Brian Van Winkle on the Creative Process

Brian Van Winkle’s ten minute play (which he also starred in), “The Way I Picture it In My Head Is,” was a big hit at our February show. Brian is a recent graduate of Southern Oregon University in Ashland, Oregon where he received a Bachelor of Science in Theatre Arts with a minor in Shakespeare Studies. He is also a graduate of the Foothill Theatre Conservatory and a member of the Pacifica Table Readers.

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Brian Van Winkle

In addition to his play, Brian has performed at POW in Melinda Marks’ “Menage A Un” and Adam Magill’s one-act play “Malleus Maleficarum.” He agreed to share some thoughts with us on his writing and performance experience.

POW: What did it feel like to have your words performed aloud? Was this the first time you saw someone interpret your work? What did you learn about your own writing? 

BVW:  It has been such a privilege to have my work performed by Play on Words. Though this is not my first time having my work performed for an audience, the experience is always beneficial. There is no better way to improve one’s writing than to see how it is interpreted by other people. Seeing other people create something out what you have made allows you to take it in as a separate entity from yourself. You can see what in your piece works and what doesn’t based on how the audience reacts to it. There is little I can think of more thrilling and encouraging than when a desired reaction lands with a crowd just as you want it to–and if a certain idea is not coming through clear enough, it will become obvious by the way that it is portrayed. I am very grateful that there are outlets such as this so that new works can continually be developed and improved for aspiring artists.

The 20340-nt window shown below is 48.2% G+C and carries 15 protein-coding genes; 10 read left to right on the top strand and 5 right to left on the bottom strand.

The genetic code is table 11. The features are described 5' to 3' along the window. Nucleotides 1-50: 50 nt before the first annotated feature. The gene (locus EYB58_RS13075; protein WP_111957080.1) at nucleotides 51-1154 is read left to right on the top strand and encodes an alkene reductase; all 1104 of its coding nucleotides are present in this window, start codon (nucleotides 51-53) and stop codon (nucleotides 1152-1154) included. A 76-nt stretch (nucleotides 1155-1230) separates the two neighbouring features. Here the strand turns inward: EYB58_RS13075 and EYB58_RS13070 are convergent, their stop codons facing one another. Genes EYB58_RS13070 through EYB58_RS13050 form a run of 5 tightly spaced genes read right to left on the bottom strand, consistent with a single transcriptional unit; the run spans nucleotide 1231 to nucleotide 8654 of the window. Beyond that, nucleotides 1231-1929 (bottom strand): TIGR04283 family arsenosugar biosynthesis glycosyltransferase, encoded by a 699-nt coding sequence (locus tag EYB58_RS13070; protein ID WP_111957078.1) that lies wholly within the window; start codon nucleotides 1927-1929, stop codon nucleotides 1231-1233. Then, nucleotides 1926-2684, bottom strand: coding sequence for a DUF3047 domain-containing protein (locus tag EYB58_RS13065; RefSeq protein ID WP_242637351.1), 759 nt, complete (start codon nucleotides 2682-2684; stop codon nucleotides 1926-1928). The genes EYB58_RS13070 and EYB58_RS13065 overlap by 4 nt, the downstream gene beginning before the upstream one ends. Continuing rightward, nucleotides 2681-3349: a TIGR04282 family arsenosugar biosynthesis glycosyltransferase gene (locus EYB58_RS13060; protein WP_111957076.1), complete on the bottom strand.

POW: What was it like to perform a piece knowing that the writer was in the room? How did you prepare? How did this experience make you feel about your own writing/creating process? 

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Brian (center) played an important role in “Menage a Un”

BVW:  It’s a pleasure to be able to give new writers a voice for their work. In an environment such as this, where we are able to interact directly with the authors, we are able to better prepare a piece in the way that it is intended to be performed. Being directly involved with the artists is a great way to help develop their work as well as gain skills to help hone one’s own abilities.

 

 

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